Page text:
An underwater fiord in Halifax harbour could help monitor the effects of climate change along the Atlantic continental shelf, according to a new study.
Using tests that detect trace amounts of genetic material, scientists say the Bedford Basin is home to many of the microscopic organisms called phytoplankton that form the base of the ocean food chain.
What happens in the 17-square-kilometre basin could be an indicator of what is occurring in coastal waters.
“I think really the main important thing was seeing how similar it was to the Scotian Shelf in terms of the community composition,” said Brent Robicheau, a PhD student at Dalhousie University in Halifax.
Robicheau co-authored a paper on the findings that was published earlier this month in the microbial ecology journal ISME Communications.
The paper concludes the easily accessible and frequently monitored Bedford Basin is a “perfect backdrop” to assess future effects of climate change.
Tiny creatures in both places
The Department Fisheries and Oceans has monitored the basin weekly for a variety of conditions like temperature, salinity, oxygen and basic phytoplankton levels since 1992.
In 2014, scientists based at Dalhousie in collaboration with DFO started sampling with environmental DNA, which provided more detail about the population.
Using sampling data from 2014 to 2017, the study found about 85 per cent of dominant plankton species in the basin were also present on the Scotian Shelf during the annual spring and fall at-sea survey conducted by DFO vessels.
It said 66 per cent of the dominant plankton on the Scotian Shelf were present in the basin. Researchers suspect they respond the same way to changing conditions.
More smaller phytoplankton species than expected in the basin grew in 2016 when water temperatures were unusually warm — a potential indicator for climate change effects.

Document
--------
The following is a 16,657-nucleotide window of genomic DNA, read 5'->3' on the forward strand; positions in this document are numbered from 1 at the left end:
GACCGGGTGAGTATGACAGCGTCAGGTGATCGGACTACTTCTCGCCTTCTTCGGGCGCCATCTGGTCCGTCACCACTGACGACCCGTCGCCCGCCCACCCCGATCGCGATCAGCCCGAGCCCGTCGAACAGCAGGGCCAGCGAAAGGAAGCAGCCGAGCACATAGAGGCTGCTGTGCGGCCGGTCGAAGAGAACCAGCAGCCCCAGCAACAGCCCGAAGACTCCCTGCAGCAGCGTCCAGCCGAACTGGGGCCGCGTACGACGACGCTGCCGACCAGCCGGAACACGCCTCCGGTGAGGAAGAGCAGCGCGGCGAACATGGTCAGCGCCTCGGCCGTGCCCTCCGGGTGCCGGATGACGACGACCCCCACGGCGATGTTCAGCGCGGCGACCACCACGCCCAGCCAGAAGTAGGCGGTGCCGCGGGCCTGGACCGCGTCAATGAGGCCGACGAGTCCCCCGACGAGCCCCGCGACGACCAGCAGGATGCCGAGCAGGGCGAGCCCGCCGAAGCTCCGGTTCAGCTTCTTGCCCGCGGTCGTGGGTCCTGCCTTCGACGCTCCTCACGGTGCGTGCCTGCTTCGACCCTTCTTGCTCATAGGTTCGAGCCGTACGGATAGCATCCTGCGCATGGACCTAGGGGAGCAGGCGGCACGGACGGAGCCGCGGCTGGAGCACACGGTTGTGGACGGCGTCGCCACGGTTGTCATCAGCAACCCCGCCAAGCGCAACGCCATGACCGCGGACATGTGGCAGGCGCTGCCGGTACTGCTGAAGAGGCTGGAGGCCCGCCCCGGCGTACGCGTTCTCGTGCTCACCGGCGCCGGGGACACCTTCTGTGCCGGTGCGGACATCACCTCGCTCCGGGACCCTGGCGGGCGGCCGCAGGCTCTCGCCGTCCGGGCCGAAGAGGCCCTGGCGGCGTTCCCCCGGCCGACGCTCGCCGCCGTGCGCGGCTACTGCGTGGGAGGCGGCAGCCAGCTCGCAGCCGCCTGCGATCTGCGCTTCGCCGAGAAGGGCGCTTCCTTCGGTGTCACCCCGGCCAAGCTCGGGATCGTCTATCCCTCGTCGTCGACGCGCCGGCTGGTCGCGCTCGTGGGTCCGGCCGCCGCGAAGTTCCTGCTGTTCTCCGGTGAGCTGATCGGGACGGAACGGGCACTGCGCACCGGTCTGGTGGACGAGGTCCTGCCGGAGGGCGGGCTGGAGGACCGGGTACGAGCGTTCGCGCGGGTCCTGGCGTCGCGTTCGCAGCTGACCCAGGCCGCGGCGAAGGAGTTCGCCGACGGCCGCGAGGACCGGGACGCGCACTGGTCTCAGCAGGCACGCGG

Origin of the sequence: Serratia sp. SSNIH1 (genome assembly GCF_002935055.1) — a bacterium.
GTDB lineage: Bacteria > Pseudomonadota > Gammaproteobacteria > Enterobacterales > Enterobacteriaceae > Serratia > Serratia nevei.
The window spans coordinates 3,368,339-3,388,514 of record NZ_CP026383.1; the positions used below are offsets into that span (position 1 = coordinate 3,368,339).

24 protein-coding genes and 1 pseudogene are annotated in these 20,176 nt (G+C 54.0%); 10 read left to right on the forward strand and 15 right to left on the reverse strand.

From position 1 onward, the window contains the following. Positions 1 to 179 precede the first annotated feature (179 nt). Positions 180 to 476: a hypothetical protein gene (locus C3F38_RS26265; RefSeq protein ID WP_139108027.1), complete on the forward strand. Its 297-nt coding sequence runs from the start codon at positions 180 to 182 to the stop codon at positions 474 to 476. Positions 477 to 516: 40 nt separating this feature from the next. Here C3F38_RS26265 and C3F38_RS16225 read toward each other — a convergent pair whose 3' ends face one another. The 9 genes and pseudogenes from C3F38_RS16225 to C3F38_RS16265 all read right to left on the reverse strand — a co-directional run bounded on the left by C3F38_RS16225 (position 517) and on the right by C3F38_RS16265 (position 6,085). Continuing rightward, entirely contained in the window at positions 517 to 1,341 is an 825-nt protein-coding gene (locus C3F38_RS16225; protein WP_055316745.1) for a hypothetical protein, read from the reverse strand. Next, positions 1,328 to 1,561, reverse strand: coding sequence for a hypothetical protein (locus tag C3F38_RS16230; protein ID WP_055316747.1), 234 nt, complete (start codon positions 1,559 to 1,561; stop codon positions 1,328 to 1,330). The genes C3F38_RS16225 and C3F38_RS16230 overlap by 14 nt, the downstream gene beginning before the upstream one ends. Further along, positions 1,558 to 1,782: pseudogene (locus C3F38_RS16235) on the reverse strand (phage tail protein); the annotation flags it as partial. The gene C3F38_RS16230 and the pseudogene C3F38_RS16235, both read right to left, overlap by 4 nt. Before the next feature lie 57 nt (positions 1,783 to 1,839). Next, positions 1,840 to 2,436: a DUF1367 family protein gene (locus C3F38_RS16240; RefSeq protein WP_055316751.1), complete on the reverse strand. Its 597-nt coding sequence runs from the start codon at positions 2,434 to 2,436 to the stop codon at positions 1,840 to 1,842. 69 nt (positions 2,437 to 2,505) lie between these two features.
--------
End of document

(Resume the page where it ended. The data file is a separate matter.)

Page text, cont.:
“We want to track the current members of the phytoplankton community, find out how various members respond to hotter temperatures during the time series, and then use this info to inform how the community may shift in connection to the effects of climate change,” said Robicheau.
The sampling in the basin is part of a joint program between Dalhousie University, the Ocean Frontier Institute and MEOPAR, the Marine Environmental Observation Prediction and Response Network.
The environmental DNA testing is being carried out by the laboratory of Dalhousie biology professor Julie LaRoche, a co-author of the paper.
‘Much more accessible’
She said the basin is a useful place to study specific processes like phytoplankton blooms and nitrogen cycling by microbes, which helps feed microorganisms. It can detect immediate changes because it is easy to reach and cheaper to study.
“It’s much more accessible,” she said. “Coastal basins like the Bedford Basin are important to the community. So what happens if there’s pollutants or anything like that, that if the conditions might change, then we will be able to follow it.”
The basin has its limitations. It cannot replicate major open ocean processes like oxygen transfer in the Labrador Sea, where the sea floor is 2,000 metres deep versus 71 metres in the basin.
Still, the detailed record being amassed by weekly sampling makes it a good surveillance tool.
“We can spot early changes that are created due to climate warming or even other types of human activities in the region. So we have the data to do this because of this extensive baseline that we have now, and we also have archived samples,” said LaRoche.
“We can go back to that in decades later to see if things have changed.”